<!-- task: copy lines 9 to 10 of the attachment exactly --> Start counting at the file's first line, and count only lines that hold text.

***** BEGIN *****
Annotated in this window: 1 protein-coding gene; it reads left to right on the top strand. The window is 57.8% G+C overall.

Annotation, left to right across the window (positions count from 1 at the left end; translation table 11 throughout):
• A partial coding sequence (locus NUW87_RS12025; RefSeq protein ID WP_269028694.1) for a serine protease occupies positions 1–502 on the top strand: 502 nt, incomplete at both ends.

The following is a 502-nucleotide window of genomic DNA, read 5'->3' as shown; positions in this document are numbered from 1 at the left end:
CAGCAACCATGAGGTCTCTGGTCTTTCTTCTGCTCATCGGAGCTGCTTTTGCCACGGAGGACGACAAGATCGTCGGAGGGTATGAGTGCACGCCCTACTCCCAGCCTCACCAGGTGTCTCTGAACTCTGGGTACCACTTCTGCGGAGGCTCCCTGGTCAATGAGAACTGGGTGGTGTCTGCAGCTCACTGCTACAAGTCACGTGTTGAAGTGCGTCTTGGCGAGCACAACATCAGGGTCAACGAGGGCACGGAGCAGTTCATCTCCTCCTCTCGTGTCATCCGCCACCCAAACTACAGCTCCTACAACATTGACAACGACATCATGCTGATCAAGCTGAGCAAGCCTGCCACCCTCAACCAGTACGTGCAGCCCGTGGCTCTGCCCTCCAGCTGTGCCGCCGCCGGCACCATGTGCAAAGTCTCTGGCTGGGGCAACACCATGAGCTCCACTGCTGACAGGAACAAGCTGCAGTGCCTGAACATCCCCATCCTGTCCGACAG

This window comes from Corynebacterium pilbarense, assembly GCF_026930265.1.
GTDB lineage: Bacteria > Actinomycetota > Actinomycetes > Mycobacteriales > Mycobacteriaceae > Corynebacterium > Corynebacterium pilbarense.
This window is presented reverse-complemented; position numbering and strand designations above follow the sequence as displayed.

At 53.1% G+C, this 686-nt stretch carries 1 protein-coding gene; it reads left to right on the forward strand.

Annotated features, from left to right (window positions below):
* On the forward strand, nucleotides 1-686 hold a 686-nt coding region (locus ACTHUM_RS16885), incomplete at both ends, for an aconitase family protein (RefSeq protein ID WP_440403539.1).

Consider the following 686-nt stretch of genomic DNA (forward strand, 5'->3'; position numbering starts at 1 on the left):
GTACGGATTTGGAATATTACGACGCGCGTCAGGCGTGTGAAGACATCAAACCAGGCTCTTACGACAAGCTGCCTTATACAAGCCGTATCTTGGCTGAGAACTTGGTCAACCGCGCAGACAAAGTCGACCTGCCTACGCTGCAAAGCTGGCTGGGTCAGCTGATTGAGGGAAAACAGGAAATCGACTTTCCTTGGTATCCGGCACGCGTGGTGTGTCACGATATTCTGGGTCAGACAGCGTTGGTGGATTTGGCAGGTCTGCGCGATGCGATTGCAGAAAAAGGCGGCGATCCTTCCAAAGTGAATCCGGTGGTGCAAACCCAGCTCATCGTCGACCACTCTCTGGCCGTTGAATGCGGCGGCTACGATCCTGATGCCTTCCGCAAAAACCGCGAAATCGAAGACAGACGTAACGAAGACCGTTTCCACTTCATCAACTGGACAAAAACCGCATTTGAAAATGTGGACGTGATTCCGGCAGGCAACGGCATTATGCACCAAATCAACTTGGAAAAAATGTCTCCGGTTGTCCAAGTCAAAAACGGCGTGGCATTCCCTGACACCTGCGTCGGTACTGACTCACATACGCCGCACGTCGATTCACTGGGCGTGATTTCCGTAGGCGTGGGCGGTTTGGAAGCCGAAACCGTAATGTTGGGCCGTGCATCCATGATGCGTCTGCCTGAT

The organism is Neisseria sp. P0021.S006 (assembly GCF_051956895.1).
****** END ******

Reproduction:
At 53.1% G+C, this 686-nt stretch carries 1 protein-coding gene; it reads left to right on the forward strand.

Annotated features, from left to right (window positions below):